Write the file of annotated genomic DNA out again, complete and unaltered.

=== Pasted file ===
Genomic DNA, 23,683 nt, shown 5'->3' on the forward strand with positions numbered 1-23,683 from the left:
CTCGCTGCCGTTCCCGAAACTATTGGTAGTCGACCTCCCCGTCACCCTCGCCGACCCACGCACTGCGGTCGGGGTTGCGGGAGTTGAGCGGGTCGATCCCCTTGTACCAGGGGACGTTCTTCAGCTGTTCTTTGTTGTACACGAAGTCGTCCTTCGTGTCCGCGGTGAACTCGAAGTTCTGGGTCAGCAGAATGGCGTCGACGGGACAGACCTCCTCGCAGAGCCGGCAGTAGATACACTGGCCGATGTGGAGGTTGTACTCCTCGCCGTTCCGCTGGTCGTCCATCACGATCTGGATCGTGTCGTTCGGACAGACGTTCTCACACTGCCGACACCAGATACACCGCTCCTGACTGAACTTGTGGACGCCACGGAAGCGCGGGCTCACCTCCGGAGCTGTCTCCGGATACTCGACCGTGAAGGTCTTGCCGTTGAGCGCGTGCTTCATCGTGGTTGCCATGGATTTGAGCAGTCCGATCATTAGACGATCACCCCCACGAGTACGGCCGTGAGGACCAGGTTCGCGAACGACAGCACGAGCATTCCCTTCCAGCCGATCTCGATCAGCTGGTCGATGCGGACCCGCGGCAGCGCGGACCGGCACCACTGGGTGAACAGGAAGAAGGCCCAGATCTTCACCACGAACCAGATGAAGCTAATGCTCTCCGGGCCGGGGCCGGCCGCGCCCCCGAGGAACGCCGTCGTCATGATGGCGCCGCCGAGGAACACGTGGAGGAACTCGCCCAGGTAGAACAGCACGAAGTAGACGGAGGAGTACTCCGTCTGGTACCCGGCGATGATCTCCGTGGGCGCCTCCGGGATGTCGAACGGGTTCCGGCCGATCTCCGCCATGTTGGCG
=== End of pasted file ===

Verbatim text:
Genomic DNA, 23,683 nt, shown 5'->3' on the forward strand with positions numbered 1-23,683 from the left:
CTCGCTGCCGTTCCCGAAACTATTGGTAGTCGACCTCCCCGTCACCCTCGCCGACCCACGCACTGCGGTCGGGGTTGCGGGAGTTGAGCGGGTCGATCCCCTTGTACCAGGGGACGTTCTTCAGCTGTTCTTTGTTGTACACGAAGTCGTCCTTCGTGTCCGCGGTGAACTCGAAGTTCTGGGTCAGCAGAATGGCGTCGACGGGACAGACCTCCTCGCAGAGCCGGCAGTAGATACACTGGCCGATGTGGAGGTTGTACTCCTCGCCGTTCCGCTGGTCGTCCATCACGATCTGGATCGTGTCGTTCGGACAGACGTTCTCACACTGCCGACACCAGATACACCGCTCCTGACTGAACTTGTGGACGCCACGGAAGCGCGGGCTCACCTCCGGAGCTGTCTCCGGATACTCGACCGTGAAGGTCTTGCCGTTGAGCGCGTGCTTCATCGTGGTTGCCATGGATTTGAGCAGTCCGATCATTAGACGATCACCCCCACGAGTACGGCCGTGAGGACCAGGTTCGCGAACGACAGCACGAGCATTCCCTTCCAGCCGATCTCGATCAGCTGGTCGATGCGGACCCGCGGCAGCGCGGACCGGCACCACTGGGTGAACAGGAAGAAGGCCCAGATCTTCACCACGAACCAGATGAAGCTAATGCTCTCCGGGCCGGGGCCGGCCGCGCCCCCGAGGAACGCCGTCGTCATGATGGCGCCGCCGAGGAACACGTGGAGGAACTCGCCCAGGTAGAACAGCACGAAGTAGACGGAGGAGTACTCCGTCTGGTACCCGGCGATGATCTCCGTGGGCGCCTCCGGGATGTCGAACGGGTTCCGGCCGATCTCCGCCATGTTGGCG